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Discussion Starter #1 (Edited)
What ride height and where is it measuring it from (subframe,rocker panels)? I'm not asking for secrets just some baseline stuff (rake,etc.). Are there any tips for setting up coilovers for the first time? Most references are up and down a couple of inches but from what? My car is a b-13 and has 325/275 spring rates.
 

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sleeper
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Hmm.. I'd say as low as you can go without bottoming out. I'd dial in around -2.5 degrees of camber to start with on the front. Going too low though adds stress to the axles as it puts them at a severe angle.
 

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start high and go lower to dial it in. For reference, which shocks and coilovers do you have? That will make a difference in recommended ride height I think. Like Matt said, suspension travel is your friend.
 

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Discussion Starter #5 (Edited)
This is too simple of a question. The difference in height between front and rear. Height needs to be measured some where so it can be referrenced. Do you people use fingers or actual math. Nobody has yet to understand. I know travel is your friend but If don't know exactly where is was then "bad" changes can't be corrected. I'm 6 3/4 " in the back and 6 1/4" in the front, measured from the jack points on the rocker panels, which is a .5" of rake. My includes; GC's and shortened konis. Also if an enlightened one sees this, How much change in toe and camber through the travel range of the suspension front and rear.
 

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rex said:
Also if an enlightened one sees this, How much change in toe and camber through the travel range of the suspension front and rear.
Haha, we ignore bump steer and just put on springs so stiff it doesn't make a difference. 650/500 is a popular combo these days. In the SE-R Cup, there's not much you can do to change the bump steer curve, so we just try to limit travel and have had a fair amount of success with it.

If you get a bump gauge, let us know. :)

The more rake the better, but better isn't really that much. You're not going to get that much out of a lot of rake unless you have an aggressive front aero package. And then you are just lowering the front more closer to it lower limit on bottoming out and stressing axles. We run almost no rake in the Cup car. It is basically a brick- you're not going to gain that much by tipping a brick slightly into the wind.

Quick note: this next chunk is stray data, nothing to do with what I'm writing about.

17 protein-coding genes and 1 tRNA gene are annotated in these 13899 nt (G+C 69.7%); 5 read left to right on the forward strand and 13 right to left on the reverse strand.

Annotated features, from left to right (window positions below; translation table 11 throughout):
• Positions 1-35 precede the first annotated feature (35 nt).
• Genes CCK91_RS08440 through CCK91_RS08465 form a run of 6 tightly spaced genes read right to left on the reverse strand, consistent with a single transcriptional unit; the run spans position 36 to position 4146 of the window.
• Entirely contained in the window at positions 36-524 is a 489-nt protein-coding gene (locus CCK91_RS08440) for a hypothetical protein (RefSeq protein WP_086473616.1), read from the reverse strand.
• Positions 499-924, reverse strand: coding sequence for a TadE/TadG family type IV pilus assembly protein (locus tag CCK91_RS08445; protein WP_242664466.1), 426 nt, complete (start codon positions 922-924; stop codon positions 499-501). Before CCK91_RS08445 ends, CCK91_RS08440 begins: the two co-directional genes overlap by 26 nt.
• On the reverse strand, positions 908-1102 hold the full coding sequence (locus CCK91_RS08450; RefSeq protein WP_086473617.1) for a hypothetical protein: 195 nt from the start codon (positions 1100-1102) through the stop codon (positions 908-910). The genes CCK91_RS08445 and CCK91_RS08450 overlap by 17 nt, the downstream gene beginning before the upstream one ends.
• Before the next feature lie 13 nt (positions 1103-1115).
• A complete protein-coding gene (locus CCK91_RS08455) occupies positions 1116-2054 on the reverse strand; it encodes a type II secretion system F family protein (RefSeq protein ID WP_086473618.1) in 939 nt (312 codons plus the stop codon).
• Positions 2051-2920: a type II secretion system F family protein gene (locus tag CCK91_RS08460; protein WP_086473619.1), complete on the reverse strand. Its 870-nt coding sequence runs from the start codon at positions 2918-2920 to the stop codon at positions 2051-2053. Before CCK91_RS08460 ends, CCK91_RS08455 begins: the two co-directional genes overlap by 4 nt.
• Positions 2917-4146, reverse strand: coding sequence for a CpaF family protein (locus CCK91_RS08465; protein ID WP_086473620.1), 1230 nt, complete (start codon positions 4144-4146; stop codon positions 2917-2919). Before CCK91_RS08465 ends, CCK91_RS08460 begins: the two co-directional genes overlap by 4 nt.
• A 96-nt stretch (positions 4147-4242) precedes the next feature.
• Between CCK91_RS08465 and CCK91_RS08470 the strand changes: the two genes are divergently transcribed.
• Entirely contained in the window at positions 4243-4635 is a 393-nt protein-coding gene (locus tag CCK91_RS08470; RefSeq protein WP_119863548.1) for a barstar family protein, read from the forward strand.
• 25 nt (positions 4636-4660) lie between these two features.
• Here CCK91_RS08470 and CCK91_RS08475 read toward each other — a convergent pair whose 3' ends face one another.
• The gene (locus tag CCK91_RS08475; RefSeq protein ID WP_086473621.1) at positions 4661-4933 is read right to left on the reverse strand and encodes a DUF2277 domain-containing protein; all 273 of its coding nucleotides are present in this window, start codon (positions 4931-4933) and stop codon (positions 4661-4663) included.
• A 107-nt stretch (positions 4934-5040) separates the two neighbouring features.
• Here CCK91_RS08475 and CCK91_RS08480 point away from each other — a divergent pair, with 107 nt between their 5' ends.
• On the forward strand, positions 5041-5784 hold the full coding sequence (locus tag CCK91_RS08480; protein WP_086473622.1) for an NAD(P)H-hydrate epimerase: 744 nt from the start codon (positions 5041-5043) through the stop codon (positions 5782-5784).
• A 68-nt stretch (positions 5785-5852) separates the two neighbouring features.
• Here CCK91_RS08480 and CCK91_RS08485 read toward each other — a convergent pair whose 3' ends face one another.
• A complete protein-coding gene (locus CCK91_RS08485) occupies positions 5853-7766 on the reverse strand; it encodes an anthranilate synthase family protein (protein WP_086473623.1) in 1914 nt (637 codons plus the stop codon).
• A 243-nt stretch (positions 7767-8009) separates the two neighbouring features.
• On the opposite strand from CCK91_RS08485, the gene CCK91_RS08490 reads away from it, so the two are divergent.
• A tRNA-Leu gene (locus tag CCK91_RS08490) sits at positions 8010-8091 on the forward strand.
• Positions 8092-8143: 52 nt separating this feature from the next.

But by all means get your car corner weighted after you adjust the height. That will make more difference than a change in ride height or rake in our cars.
 

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rex said:
I'm 6 3/4 " in the back and 6 1/4" in the front, measured from the jack points on the rocker panels, which is a .5" of rake.
Koni 8611s? Your rake is ok, but I'd experiment up to 1.5 or 2 inches lower, by driving and zip tieing the shock shaft. When you change the ride height, check the axle angle. Our axles are higher on the ouside, maybe at a 15 or 20 degree angle.

Rmember to corner weight after you get your ride height dialed in or you'll offset whatever gain you got with poor balance. That's where the real strength of the coil overs comes in- getting good balance.
 

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Discussion Starter #8
Thanks DriveNASA for the "meaty" info. The brick made me giggle. The rake just looked odd to me. I guess I should disregard slight variations to ride height when corner weighting and I'll go try the zip-tie method.
 

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Ironman
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You should measure at the rocker panels (not including the "pinch" where the panels are joined) IMHO. That is what the SCCA goes by for IT. It allows for plenty of consistency as well.

Be careful going too low with a B13. As Kheim said, if you go too low you will adversely stress the CV joints. We've lost two joints in our last two events and we are not even at the IT legal limit of 5".

We have not measured the bumpsteer or camber change, but the camber change on a lowered B13 is significant. It is in many cars. The Speed Touring Cars tend to run huge spring rates to control the camber change.

The 650/500 combo doesn't seem at all out of line for these cars, but only if you install a welded cage that ties into the rear suspension mounting points. The rear of these cars are flexi-fliers. The coachwork becomes the spring if you go too high on the rate w/o a good cage tied into the rear strut towers.

In fact, the best handling, most nimble SE-R I've ever driven, bar none, is Craig Damashi's. No cage. 450/275 with a suspension otherwise the same as our ITS race car. Bob Legere spec'd these because of the flexible rear end of the B13. Worked great on Craig's car. We didn't get around to trying it. Grover is now converting his car to an E Production car. That should be really interesting.
 

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Ironman
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DriveNASA said:
We run almost no rake in the Cup car. It is basically a brick- you're not going to gain that much by tipping a brick slightly into the wind.
Actually, the B13 SE-R has better aero than a C4 Vette. Yep.
 

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Ironman
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What is your applicaton?

Daily driver/track fun?

Autocross?

Dedicated track car?

Racing?
 
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